I’ve written a lot over the years (really, A LOT – see the Related Links below) about junk food in school classrooms, whether distributed by teachers as rewards for good behavior and academic performance or served as part of birthday or classroom celebrations.

It’s important to note that these practices are not addressed by the new federal Smart Snacks in School rules because the sort of junk food we’re talking about here is merely offered to kids, not sold, and therefore it isn’t considered “competitive food” under these new rules.

To help improve the classroom food environment, I’ve shared my own TLT Food in the Classroom Manifesto, which lists ten reasons why I think classrooms should be junk-food-free (and, ideally, food-free), I’ve solicited a huge number of reader ideas for food-free birthday celebrations (Real Mom Nutrition has a good list here, too), and I’ve also referred you to a useful handout for teachers created by Spoonfed.

To that growing list of resources I’m glad to add an exciting new Healthy Classrooms Initiative created by School Bites blogger Stacy Whitman, along with a registered dietitian.  What’s great about Stacy’s effort is that it’s a complete program, providing teachers with educational presentations by clinical dietitians, Healthy Classrooms signage, a pledge to sign, information for parents and more.  You can read all the details and access the program’s materials for possible use in your own school here. Bravo, Stacy!

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Are Even College Kids “Over-Snacked?”

Potato chipsWe talk a lot on The Lunch Tray about the ubiquity of (generally unhealthy) snacks served at any event at which two or more children gather, regardless of the time of day.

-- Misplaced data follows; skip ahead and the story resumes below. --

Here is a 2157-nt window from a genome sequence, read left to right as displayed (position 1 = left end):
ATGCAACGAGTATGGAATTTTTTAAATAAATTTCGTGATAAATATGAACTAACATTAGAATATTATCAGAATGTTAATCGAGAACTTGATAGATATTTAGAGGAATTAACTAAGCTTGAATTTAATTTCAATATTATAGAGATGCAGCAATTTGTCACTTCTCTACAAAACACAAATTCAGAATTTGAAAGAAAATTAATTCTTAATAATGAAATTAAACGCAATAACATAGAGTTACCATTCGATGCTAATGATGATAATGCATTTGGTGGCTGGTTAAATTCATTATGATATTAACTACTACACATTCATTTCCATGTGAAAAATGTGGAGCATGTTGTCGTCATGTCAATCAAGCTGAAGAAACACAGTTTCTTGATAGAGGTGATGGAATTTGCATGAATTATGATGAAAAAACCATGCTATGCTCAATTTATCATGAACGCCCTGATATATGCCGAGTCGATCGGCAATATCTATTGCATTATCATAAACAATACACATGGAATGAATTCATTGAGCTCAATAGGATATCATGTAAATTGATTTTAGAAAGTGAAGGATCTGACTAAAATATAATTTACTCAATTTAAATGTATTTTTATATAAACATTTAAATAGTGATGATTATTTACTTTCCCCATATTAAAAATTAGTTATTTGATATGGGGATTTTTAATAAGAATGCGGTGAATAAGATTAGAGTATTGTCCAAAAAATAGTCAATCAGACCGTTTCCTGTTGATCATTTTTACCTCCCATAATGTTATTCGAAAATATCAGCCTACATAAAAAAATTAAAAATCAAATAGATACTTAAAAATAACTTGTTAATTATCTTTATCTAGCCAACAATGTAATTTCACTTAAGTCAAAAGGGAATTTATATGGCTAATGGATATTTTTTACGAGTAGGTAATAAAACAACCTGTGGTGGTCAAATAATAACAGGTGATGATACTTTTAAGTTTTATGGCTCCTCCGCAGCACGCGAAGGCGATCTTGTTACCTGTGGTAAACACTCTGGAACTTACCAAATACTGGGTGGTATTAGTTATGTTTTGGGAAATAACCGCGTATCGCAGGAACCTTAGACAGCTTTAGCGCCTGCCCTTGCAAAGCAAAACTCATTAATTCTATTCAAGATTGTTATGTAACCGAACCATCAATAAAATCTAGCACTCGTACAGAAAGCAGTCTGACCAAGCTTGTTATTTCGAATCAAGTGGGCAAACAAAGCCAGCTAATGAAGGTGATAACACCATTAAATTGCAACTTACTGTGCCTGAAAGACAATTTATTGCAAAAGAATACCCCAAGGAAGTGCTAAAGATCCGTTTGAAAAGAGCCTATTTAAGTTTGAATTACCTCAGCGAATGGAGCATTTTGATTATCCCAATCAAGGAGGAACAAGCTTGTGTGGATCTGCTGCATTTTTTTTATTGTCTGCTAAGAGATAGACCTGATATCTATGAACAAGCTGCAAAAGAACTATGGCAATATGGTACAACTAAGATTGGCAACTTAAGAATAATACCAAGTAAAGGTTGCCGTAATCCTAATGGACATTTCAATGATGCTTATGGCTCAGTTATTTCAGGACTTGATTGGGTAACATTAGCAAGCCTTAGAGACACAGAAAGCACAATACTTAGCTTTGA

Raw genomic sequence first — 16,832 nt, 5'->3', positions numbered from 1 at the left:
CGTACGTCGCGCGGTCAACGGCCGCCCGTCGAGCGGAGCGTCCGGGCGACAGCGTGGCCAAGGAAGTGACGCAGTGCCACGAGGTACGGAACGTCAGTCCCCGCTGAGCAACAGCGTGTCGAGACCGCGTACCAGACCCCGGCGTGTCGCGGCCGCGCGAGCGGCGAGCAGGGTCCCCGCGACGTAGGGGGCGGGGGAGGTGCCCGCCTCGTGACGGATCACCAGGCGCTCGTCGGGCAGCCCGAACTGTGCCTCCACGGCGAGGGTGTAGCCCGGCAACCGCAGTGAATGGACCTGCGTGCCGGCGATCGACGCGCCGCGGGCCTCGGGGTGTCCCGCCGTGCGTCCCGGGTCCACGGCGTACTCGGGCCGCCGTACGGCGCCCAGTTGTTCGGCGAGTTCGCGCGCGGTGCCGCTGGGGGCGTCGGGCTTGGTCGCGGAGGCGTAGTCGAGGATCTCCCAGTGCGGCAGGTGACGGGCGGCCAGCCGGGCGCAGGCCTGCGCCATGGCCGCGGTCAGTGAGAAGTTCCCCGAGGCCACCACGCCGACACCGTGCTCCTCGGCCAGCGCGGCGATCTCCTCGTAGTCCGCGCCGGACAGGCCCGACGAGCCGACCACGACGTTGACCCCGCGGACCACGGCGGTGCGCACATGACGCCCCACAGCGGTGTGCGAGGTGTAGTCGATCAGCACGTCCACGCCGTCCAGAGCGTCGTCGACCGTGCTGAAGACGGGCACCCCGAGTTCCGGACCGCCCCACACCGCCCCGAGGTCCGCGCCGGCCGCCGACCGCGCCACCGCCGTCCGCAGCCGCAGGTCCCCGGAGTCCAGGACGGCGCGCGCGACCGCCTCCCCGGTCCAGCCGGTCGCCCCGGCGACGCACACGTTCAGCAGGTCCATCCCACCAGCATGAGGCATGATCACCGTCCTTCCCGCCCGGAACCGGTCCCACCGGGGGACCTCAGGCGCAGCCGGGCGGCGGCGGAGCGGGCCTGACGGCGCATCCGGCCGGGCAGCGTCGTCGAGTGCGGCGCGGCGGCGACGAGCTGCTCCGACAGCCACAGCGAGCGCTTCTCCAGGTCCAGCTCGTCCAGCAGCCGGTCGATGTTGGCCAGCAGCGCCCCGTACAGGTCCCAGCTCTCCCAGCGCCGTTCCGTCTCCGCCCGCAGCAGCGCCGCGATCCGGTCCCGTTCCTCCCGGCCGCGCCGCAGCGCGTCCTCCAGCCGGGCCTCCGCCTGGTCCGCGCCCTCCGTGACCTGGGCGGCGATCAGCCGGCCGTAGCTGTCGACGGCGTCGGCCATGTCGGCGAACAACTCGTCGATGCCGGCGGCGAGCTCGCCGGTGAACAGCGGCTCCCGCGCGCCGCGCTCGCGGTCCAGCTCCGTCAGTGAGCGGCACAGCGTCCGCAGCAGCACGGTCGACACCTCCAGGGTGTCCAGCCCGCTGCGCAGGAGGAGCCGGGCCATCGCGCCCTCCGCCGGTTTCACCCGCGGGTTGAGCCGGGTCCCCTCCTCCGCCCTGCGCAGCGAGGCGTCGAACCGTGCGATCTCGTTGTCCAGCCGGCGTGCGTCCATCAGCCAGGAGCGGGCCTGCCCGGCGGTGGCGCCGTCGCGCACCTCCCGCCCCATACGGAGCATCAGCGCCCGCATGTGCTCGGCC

So I was interested to read this opinion piece, written by my niece Rachel Siegel for her college newspaper, which indicates that the snack deluge doesn’t stop after high school graduation.  In it, she describes how every event she’s attended at college so far has involved food, and one was even advertised with the e-mail subject line “Do you love free food?”

Of course, college kids are adults and have to be able to navigate life’s endless treat buffet on their own; offering 18-year olds some cookies to induce them to attend a lecture isn’t the same as plying toddlers with Oreos and Capri Sun juice pouches at a 10am soccer practice.  And it’s true that offering food and drink has always been the essence of hospitality.

But somehow it feels like we might have crossed a critical line somewhere, so that it’s now unthinkable to organize an event without providing food, and the food often becomes a key focus of the event when it used to be only in the background.

Take a minute to read Rachel’s piece and let me know what you think.